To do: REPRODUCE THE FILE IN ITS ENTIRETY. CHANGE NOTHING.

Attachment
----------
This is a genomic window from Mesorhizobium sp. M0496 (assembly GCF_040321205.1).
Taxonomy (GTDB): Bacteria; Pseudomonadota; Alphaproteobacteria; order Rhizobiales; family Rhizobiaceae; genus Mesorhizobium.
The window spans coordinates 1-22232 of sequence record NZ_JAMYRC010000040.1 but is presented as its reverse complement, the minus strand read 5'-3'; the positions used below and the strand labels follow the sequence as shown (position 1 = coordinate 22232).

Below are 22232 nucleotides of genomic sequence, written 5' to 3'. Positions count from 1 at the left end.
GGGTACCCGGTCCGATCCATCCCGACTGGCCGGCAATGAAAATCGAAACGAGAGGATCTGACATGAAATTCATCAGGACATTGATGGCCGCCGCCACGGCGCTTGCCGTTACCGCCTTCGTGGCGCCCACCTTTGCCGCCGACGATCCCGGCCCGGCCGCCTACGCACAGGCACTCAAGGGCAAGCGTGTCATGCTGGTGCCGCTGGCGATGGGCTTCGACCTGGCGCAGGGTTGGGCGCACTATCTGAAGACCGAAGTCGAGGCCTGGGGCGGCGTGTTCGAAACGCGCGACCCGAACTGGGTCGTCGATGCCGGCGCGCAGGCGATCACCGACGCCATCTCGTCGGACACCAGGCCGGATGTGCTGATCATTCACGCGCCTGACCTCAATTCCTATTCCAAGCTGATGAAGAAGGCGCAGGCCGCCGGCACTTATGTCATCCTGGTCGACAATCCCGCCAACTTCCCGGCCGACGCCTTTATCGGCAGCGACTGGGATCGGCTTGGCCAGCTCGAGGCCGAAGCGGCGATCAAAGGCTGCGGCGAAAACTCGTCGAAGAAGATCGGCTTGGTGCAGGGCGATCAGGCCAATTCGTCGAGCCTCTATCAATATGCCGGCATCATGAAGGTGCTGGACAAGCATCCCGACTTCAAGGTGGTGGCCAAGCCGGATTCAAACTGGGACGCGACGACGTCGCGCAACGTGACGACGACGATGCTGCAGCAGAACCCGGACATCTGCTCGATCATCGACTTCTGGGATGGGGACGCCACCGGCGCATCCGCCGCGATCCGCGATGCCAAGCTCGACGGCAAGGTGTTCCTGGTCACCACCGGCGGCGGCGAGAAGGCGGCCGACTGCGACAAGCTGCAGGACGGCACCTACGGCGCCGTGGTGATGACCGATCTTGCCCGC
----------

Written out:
This is a genomic window from Mesorhizobium sp. M0496 (assembly GCF_040321205.1).
Taxonomy (GTDB): Bacteria; Pseudomonadota; Alphaproteobacteria; order Rhizobiales; family Rhizobiaceae; genus Mesorhizobium.
The window spans coordinates 1-22232 of sequence record NZ_JAMYRC010000040.1 but is presented as its reverse complement, the minus strand read 5'-3'; the positions used below and the strand labels follow the sequence as shown (position 1 = coordinate 22232).

Below are 22232 nucleotides of genomic sequence, written 5' to 3'. Positions count from 1 at the left end.
GGGTACCCGGTCCGATCCATCCCGACTGGCCGGCAATGAAAATCGAAACGAGAGGATCTGACATGAAATTCATCAGGACATTGATGGCCGCCGCCACGGCGCTTGCCGTTACCGCCTTCGTGGCGCCCACCTTTGCCGCCGACGATCCCGGCCCGGCCGCCTACGCACAGGCACTCAAGGGCAAGCGTGTCATGCTGGTGCCGCTGGCGATGGGCTTCGACCTGGCGCAGGGTTGGGCGCACTATCTGAAGACCGAAGTCGAGGCCTGGGGCGGCGTGTTCGAAACGCGCGACCCGAACTGGGTCGTCGATGCCGGCGCGCAGGCGATCACCGACGCCATCTCGTCGGACACCAGGCCGGATGTGCTGATCATTCACGCGCCTGACCTCAATTCCTATTCCAAGCTGATGAAGAAGGCGCAGGCCGCCGGCACTTATGTCATCCTGGTCGACAATCCCGCCAACTTCCCGGCCGACGCCTTTATCGGCAGCGACTGGGATCGGCTTGGCCAGCTCGAGGCCGAAGCGGCGATCAAAGGCTGCGGCGAAAACTCGTCGAAGAAGATCGGCTTGGTGCAGGGCGATCAGGCCAATTCGTCGAGCCTCTATCAATATGCCGGCATCATGAAGGTGCTGGACAAGCATCCCGACTTCAAGGTGGTGGCCAAGCCGGATTCAAACTGGGACGCGACGACGTCGCGCAACGTGACGACGACGATGCTGCAGCAGAACCCGGACATCTGCTCGATCATCGACTTCTGGGATGGGGACGCCACCGGCGCATCCGCCGCGATCCGCGATGCCAAGCTCGACGGCAAGGTGTTCCTGGTCACCACCGGCGGCGGCGAGAAGGCGGCCGACTGCGACAAGCTGCAGGACGGCACCTACGGCGCCGTGGTGATGACCGATCTTGCCCGC